- Those Christmas Angels
“Then he has to believe it isn’t a date.” Goodness’s head was spinning. Surely there was some social event he was obliged to attend. December was the month for that sort of function.
“Think,” Mercy demanded.
Suddenly the air brightened and with a sound like thunder the Archangel Gabriel joined them. He held a massive volume in his hands. The Book of Lives. “How’s it going, ladies?” he inquired.
The three of them rushed to give him brief updates. “Great,” Goodness said cheerfully.
“Yes—very good,” Mercy seconded.
“We think Julie Wilcoff is the answer to Anne’s prayer,” Shirley told him. “They’re together now.”
Gabriel seemed impressed. “And you three arranged that?”
Goodness swallowed hard. If she admitted their role in the bike accident, it could mean trouble. Much better if Gabriel didn’t know about their little scheme. “Not entirely,” she said—which was the truth. Still, it sounded becomingly modest.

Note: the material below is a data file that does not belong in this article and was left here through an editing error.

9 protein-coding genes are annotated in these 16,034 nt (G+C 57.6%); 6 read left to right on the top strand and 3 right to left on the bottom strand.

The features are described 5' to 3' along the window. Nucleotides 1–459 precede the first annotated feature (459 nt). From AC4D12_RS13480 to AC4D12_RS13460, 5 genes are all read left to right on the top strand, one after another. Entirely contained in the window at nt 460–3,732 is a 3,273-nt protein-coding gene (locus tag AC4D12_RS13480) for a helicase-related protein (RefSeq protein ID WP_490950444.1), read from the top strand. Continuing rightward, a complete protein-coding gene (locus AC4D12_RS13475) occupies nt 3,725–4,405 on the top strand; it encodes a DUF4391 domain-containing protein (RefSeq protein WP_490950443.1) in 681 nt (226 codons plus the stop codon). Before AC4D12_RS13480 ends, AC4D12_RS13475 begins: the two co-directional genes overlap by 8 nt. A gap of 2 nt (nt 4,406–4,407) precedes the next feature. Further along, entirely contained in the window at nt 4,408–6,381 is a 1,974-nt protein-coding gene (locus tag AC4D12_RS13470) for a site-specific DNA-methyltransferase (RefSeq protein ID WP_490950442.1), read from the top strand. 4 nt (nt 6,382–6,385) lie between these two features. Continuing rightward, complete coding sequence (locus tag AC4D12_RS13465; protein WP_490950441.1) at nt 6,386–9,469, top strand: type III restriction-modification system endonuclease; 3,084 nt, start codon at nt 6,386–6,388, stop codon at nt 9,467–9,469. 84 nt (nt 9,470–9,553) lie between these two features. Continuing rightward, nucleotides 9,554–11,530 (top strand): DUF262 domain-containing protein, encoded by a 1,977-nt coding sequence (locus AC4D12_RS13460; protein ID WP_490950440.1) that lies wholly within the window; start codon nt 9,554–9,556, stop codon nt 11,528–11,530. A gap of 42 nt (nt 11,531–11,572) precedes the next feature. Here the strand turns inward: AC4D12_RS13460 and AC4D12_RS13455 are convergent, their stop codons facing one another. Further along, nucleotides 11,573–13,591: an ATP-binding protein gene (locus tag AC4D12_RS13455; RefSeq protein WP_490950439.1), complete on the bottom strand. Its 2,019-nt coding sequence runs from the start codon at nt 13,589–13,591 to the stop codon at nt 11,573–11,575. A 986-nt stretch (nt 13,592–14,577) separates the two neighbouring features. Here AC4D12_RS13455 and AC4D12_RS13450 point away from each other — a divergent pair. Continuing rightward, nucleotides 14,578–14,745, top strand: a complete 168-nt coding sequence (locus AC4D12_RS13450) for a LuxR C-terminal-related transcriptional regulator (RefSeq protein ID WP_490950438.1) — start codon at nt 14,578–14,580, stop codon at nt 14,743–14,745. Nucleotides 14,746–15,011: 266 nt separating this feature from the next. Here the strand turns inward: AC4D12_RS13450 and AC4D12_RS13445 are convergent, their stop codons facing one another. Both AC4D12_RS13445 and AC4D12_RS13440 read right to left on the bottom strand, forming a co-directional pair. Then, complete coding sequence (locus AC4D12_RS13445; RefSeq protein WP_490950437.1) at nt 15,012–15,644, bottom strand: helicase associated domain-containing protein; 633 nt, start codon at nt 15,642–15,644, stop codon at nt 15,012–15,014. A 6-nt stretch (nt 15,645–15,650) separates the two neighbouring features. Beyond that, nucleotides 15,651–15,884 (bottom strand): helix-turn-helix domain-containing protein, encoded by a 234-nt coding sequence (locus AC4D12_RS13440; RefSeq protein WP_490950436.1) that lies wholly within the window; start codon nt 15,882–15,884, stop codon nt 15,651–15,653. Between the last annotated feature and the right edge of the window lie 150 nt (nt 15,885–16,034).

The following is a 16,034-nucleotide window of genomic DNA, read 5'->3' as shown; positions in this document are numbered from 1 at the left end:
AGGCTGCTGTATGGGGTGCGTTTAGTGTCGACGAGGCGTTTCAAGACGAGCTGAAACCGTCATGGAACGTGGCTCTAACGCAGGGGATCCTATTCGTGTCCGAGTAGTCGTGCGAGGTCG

“How’s Anne?” Gabriel surprised her by asking.
Shirley, Goodness and Mercy froze. If he found out that Shirley had appeared to Anne, they could forget ever coming to Earth again. “Fine,” Goodness said, and to her horror her voice squeaked. “She’s painting Roy’s office windows on Wednesday.”
“An angel scene, if I remember correctly,” Gabriel said, studying them carefully.
“What a nice idea.” Mercy looked frantically to her friends for help.
“I can’t imagine where she came up with that idea.” Gabriel’s eyes seemed to bore straight through them.
The three of them huddled close together. “It’s that time of year, isn’t it?” Goodness asked. “I mean, humans seem to associate Christmas with angels.”
Mercy spread her wings and stepped forward. “Glory to God in the Highest,” she said.
“Glory to God,” Shirley echoed.
“Exactly,” Goodness said. “We were there to announce the good news to the shepherds that night. Well, not us, exactly, but angels like us.”
“I know all about that night, Goodness.”
“Of course you do,” she said.
“Now, back to the matter of Anne’s prayer request.”
“Yes, Your Archangelness,” Mercy said.